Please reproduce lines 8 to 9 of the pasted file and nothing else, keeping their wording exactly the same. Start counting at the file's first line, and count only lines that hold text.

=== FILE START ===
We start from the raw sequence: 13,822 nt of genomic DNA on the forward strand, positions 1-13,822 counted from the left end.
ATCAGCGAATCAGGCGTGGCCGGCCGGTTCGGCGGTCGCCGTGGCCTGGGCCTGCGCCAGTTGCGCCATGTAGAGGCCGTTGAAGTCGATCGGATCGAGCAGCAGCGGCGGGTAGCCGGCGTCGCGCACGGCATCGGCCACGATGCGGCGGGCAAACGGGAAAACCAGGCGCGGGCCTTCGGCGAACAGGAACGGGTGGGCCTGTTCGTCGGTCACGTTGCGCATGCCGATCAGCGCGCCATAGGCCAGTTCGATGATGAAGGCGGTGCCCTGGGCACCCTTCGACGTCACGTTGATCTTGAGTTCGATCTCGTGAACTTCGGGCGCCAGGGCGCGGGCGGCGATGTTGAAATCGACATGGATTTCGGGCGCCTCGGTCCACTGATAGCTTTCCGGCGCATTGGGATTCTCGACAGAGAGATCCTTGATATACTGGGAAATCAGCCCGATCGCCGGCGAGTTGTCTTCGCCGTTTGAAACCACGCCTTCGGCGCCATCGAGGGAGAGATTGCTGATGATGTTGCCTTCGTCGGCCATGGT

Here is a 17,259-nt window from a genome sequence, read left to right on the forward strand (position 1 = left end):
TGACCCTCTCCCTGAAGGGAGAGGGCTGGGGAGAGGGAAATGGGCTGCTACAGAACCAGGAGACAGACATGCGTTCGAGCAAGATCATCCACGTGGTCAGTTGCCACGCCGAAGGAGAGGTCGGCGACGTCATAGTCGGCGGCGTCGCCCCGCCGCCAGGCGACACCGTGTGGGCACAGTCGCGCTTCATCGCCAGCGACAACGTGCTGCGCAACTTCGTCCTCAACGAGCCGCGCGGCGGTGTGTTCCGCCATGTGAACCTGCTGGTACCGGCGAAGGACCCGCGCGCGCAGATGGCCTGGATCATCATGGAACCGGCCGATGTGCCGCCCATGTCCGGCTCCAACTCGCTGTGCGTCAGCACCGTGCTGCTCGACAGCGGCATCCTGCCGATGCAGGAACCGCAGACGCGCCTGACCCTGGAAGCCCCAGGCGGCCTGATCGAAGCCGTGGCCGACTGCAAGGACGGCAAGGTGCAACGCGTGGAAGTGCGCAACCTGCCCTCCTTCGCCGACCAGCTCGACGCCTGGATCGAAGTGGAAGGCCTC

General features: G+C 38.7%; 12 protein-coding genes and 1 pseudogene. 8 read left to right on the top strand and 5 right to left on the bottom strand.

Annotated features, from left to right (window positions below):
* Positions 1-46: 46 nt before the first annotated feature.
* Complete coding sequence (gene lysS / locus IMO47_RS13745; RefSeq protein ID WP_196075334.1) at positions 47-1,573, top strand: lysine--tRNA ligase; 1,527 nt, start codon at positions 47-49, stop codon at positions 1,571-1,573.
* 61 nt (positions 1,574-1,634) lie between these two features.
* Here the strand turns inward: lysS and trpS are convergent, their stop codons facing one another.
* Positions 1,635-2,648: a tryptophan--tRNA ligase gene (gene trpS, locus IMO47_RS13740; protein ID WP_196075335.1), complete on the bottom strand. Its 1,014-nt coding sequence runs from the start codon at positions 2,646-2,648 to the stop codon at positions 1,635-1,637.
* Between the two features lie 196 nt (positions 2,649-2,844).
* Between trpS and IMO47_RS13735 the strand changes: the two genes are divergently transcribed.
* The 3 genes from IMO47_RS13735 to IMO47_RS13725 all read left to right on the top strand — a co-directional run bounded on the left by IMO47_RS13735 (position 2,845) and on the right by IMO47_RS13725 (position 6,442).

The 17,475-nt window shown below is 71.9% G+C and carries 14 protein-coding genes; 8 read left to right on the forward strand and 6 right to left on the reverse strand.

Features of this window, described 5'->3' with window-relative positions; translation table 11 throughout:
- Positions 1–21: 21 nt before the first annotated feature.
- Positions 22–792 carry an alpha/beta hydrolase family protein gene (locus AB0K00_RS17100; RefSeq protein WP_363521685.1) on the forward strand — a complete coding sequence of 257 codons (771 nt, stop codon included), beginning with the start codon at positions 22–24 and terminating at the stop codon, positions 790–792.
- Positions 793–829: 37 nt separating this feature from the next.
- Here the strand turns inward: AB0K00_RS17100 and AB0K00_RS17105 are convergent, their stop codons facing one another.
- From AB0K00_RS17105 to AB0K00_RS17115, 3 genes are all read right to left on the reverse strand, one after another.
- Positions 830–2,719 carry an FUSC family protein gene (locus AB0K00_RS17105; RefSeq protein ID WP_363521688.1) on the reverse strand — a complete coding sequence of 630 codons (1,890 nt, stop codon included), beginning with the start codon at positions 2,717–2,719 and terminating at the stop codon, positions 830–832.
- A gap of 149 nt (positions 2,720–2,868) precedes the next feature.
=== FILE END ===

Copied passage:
* Complete coding sequence (gene lysS / locus IMO47_RS13745; RefSeq protein ID WP_196075334.1) at positions 47-1,573, top strand: lysine--tRNA ligase; 1,527 nt, start codon at positions 47-49, stop codon at positions 1,571-1,573.
* 61 nt (positions 1,574-1,634) lie between these two features.